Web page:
Grammar Guru: _______ verbs

Ok, this guy’s knocked out some teeth here:

Danny Granger, American professional basketball player for the NBA’s Indiana Pacers, famously knocked out his two front teeth in a victorious game against the Boston Celtics on 1 November 2008. You can say both of these:

  • He knocked out two teeth.
  • He knocked two teeth out.

But you can only say one of these:

  • He knocked out them.
  • He knocked them out.

Compare: “knock out” is a phrasal verb like:
put away (aufräumen), bring up (=mention), try out, give up, call up, rip off (=steal), think over, boss around (herumkomandieren), make up (=invent)
They all use the structure of “knock it out.”
There are lots of lists and exercises here. Try them out!

Contrast regular two part verbs:
fall for, bump into, get over, look at, go up, fall down…
Look at them!

Knock ‘em out

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Teaching English for business communication skills, writing online for learners, translating, sailing whenever I can, from Washington, D.C.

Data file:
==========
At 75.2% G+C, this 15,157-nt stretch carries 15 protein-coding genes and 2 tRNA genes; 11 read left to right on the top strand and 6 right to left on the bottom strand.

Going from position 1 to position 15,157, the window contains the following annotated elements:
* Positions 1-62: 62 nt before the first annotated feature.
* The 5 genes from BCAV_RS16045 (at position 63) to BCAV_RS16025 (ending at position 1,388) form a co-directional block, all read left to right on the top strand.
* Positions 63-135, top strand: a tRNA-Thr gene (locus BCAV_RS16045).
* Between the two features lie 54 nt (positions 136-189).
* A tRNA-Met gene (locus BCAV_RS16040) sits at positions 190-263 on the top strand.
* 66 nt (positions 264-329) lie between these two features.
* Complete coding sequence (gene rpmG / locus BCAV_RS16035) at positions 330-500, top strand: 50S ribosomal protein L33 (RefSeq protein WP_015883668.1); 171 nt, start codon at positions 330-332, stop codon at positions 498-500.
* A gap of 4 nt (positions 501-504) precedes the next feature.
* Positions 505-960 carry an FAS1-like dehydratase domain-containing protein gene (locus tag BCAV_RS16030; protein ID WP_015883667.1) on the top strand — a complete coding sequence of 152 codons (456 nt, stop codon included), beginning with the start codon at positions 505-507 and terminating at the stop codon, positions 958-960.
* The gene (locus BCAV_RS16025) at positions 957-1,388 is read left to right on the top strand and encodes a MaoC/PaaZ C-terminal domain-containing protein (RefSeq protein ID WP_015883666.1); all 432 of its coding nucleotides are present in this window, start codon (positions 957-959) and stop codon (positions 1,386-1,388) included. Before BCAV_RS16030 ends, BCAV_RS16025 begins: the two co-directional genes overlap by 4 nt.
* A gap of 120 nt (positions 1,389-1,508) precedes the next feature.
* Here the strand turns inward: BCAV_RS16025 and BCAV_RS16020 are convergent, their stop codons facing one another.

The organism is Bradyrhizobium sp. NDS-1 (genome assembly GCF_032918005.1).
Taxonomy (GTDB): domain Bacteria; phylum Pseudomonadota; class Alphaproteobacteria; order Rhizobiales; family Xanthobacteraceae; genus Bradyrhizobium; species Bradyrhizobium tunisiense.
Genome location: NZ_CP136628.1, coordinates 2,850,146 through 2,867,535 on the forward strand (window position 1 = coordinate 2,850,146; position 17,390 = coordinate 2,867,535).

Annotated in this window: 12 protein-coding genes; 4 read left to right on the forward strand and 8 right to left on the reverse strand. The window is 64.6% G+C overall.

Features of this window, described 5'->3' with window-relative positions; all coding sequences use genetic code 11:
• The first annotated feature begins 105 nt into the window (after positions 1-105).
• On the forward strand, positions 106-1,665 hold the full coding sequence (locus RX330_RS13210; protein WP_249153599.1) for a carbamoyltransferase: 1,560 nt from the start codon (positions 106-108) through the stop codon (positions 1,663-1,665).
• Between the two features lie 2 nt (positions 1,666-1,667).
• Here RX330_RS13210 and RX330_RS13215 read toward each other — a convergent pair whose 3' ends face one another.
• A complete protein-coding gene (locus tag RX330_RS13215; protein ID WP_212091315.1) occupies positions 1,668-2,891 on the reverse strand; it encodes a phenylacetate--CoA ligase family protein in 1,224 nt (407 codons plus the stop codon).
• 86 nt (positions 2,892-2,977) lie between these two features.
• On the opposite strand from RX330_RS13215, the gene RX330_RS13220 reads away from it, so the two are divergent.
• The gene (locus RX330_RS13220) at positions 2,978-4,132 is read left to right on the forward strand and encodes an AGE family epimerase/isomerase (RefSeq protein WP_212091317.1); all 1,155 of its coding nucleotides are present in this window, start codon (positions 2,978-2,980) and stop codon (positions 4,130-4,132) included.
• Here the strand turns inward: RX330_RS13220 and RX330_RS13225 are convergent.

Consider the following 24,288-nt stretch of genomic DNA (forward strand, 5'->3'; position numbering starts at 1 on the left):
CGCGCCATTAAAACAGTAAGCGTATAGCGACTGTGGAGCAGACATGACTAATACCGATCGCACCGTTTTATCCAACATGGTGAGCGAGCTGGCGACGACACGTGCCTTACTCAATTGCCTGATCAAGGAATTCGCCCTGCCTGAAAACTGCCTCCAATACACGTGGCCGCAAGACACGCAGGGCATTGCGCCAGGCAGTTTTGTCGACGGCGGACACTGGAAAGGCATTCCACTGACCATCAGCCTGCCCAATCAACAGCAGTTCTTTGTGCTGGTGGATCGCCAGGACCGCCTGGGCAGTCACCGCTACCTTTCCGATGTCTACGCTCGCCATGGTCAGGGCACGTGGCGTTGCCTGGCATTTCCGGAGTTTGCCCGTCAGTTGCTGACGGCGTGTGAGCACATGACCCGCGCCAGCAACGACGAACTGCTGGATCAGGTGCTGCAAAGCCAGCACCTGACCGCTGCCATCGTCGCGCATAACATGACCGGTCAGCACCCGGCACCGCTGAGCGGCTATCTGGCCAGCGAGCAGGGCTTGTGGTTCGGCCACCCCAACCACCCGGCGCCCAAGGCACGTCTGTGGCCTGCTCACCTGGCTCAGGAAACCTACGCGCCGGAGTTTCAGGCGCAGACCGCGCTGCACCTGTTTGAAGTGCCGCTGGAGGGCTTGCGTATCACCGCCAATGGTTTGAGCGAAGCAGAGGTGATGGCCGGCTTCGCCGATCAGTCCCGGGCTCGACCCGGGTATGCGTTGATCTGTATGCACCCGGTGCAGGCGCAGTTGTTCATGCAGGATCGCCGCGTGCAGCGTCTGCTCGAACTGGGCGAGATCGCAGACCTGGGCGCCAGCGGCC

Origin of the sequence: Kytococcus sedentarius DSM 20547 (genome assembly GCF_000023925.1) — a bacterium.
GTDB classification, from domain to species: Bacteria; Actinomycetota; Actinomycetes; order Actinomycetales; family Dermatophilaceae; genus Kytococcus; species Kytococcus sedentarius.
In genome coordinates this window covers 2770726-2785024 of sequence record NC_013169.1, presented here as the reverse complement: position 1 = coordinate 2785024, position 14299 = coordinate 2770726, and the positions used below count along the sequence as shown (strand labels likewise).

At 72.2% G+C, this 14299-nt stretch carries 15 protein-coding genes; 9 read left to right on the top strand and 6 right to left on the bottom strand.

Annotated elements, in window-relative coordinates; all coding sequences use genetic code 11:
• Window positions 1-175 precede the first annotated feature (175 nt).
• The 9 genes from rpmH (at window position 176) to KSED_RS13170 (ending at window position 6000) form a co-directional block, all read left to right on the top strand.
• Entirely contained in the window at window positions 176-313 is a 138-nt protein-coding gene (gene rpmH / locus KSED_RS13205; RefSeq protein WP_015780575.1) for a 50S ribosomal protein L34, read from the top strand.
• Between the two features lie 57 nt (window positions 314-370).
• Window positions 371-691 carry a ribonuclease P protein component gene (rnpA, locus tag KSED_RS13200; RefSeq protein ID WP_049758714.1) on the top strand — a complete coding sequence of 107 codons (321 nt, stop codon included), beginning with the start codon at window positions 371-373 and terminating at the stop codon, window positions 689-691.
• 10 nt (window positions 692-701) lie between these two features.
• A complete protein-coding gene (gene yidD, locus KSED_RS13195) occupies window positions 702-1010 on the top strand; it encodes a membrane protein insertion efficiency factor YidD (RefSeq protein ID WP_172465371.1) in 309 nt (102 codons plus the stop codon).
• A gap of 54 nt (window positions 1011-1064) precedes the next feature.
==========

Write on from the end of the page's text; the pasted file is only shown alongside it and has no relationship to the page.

3 thoughts on “Grammar Guru: _______ verbs”

  1. He knocked out two teeth.
    He knocked two teeth out.
    He knocked them out.
    He knocked out them.

    “Knock out” is a phrasal verb.
    This is the pattern:
    (not put away it)
    put it away – put away the toys & put the toys away
    bring it up – bring up a problem & bring a problem up
    try it out – try out a new way & try a new way out
    give it up – give up smoking & give smoking up
    call him up – call up a friend & call a friend up
    rip her off – rip off a client & rip a client off
    think it over – think over a suggestion & think a suggestion over
    boss them around – boss your husband around & boss around your husband
    make it up – make up a good story & make a good story up

    Contrast regular verbs:
    (not fall it for)
    fall for it – fall for a story (drauf reinfallen)
    bump into it – bump into a friend (begegnen)
    get over it – get over a loss (überstehen)
    look at it – look at pictures (anschauen)
    go up it – go up a hill (hochgehen)
    fall down it – fall down the stairs (runterfallen)

  2. Dear Anne,

    I hope that you are fine and healthy. Thank you very much for your
    beautiful comments in my blog.

    I think after seeing the picture of that player no one will have
    the ability or the desire to say anything…..hehe

    all the best for my lovely sister.


  3. Interesting: Asking the question like this was almost too easy!

    * He knocked them out. (89%, 8 votes)
    * He knocked out them. (11%, 1 vote)

    Phrasal verbs are considered difficult. But they’re not really. In class I like to have them on cards and play with them, e.g. find a matching partner that means almost the same thing.

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